Getting the best from your staff starts with making the right connections with employees. Here are 10 tips for effective leadership communication.
This article accompanies What's Keeping You Up?
Charles Dickens had it right -- these are the best of times and the worst of times.
These days, many organizations seem to be coming up for air, while others remain in recovery mode. Both are relentlessly protecting their assets from "the year that was." Meanwhile, the all-important people asset is in a critical state.
With many employees in wait-and-see mode (wondering what's going to hit next or curious about outside opportunities), and with organizations in dire need for more engaged workers who can do more with less, the pressure continues to mount for human resource leaders.
This is a defining moment for HR to elevate its impact by focusing on how HR leaders communicate with employees, and helping other leaders in your organization be the best communicators they can be.
Whether communicating with senior leaders or front-line individual contributors, HR executives have the power to create real, meaningful connections with employees to positively impact engagement and to drive them to action -- to maintain, if not drive, productivity and minimize the disruptions that come with change.
Now's the time to make sure communicating with employees stays a top priority on HR teams and across the organization.
The reality is there needs to be more talking. While many organizations had to make organization and benefits-related changes recently, only 14 percent of the organizations are explaining what the "new deal" or employee value proposition is to their employees, according to a 2010 study by Towers Watson. Employee-engagement scores are on the decline, too.
But, organizations that communicate effectively with employees are four times more likely to report high levels of employee engagement versus those that communicate less effectively, according to Towers Watson. And effort counts: Organizations that showed improvement in communication effectiveness are associated with a 16-percent increase in market value.
In some ways, not acknowledging the 'elephant' in the room may be even worse than saying 'no comment' externally. When cut off from the big picture and how they fit, employees presume guilt and the worst, even in cultures where there's a tremendous sense of pride and a hearty helping of trust.
Now more than ever, we need leadership.
I used to work for a manager who said, 'Lead, follow, or get out of the way.' This is a litmus test for leadership, which means sharing with employees what we know and what we don't know. This is a time for courageous conversations and straightforward communications.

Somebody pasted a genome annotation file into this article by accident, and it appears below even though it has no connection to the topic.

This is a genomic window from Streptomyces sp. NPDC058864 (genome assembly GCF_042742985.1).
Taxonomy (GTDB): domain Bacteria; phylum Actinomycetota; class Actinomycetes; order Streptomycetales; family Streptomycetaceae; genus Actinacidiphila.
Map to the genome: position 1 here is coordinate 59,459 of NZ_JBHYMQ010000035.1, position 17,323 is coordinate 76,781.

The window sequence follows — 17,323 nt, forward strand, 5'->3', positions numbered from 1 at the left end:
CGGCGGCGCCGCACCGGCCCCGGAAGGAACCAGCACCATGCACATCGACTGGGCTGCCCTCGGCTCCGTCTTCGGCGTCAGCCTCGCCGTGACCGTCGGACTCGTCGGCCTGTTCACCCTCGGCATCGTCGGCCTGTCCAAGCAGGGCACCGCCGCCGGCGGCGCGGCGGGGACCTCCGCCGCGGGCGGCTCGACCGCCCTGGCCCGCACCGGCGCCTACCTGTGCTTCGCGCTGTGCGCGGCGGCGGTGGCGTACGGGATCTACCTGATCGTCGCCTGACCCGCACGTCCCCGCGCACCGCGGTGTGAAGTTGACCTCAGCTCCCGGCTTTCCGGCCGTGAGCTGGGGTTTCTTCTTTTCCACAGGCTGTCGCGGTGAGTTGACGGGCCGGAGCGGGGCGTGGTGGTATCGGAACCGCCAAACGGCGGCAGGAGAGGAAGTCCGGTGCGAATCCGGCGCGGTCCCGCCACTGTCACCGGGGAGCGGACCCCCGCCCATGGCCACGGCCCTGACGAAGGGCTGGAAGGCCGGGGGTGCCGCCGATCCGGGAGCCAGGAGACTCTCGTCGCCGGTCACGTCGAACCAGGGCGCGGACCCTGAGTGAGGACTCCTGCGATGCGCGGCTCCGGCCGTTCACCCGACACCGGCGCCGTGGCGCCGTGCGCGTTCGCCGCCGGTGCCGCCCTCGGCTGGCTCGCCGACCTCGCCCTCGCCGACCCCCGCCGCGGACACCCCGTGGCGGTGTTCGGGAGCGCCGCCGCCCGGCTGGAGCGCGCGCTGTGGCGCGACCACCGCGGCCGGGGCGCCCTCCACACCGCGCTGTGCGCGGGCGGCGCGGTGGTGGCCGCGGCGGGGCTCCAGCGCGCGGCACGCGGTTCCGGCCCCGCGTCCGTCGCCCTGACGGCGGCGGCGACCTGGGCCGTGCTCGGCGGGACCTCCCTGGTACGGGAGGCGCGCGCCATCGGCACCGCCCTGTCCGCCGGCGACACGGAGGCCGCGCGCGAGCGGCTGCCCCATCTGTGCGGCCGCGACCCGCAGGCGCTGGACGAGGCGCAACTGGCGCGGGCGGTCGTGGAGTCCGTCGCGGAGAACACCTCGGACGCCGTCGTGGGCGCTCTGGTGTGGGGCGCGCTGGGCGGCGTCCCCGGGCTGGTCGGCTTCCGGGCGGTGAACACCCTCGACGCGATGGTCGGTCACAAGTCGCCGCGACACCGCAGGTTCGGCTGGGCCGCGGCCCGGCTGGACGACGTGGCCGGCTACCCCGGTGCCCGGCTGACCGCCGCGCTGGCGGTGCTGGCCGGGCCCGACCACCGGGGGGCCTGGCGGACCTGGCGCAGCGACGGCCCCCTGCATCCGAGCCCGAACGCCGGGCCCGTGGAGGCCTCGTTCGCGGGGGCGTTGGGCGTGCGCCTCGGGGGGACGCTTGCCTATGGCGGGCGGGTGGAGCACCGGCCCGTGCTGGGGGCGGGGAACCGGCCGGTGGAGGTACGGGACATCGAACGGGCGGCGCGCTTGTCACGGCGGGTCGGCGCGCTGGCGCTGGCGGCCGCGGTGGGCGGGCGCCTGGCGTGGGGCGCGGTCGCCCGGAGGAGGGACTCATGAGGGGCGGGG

Specifically, this is the time for HR executives to encourage leaders to talk about how the organization is positioned for the future and/or how changes are being made to set the business up for future success. It's also critical to clearly outline specific expectations for employees and what's needed of them.
As leaders, you should:
* Set the tone and cast a shadow;
* Control the flow of information;
* Create dialogue; and
* Be the central hub of change, quality, efficiency and innovation.
Here are 10 tips for effective leadership communication that HR leaders can apply today (and every day):
Communicate with integrity: Tell the truth always and without exception.
Make time to communicate and make the most of that time: Set up regular face-to-face communication opportunities.
Remember the basics: Who, what, where, when, why and how.
Use stories: The right anecdote can be worth a thousand theories and facts, and can reinforce the outcomes, behaviors and actions you want to see.
Build trust and credibility: Be visible and approachable; engage your employees openly, fully and early on (Tip: the more change that's happening and the busier you are, the more you need to be communicating.).
Hold a mirror to yourself: As you prepare to share updates and/or tough news, consider how you would like to be communicated with if you were in the employees' shoes.
Outline expectations clearly: It's the fastest way to find out if employees are engaged and on the same page as you, and if they're not, it's a safe way to clarify expectations.
Don't wait to communicate until you have all the answers: By then it will be too late -- if you wait, someone is going to speak on your behalf and fill the information vacuum whether the information is right or wrong.
Provide context and relevance: That allows employees to understand the meaning behind what's being said and understand what it means to them; have a message platform of core messages and actions.
Be honest, human, empathetic and show you care: It's OK to let employees know that it's hard to have to deliver tough news; do what you can to make them feel comforted, and let the staff that remain mourn the losses of co-workers (Remember that today's employees may be tomorrow's prospects, clients, bosses or future job candidates.)
Talking about the state of the business -- whether good news or grim -- makes good business sense and allows employees to avoid significant distractions at a time when a steady hand at the wheel is needed.
Now more than ever, employees need to stay focused and to want to know where they stand. To do this, they need the right direction and information from their leaders.
David Grossman, APR, ABC, PRSA Fellow, is an expert in leadership communication and internal communication. He is the author of You Can't NOT Communicate and the founder and president of The Grossman Group.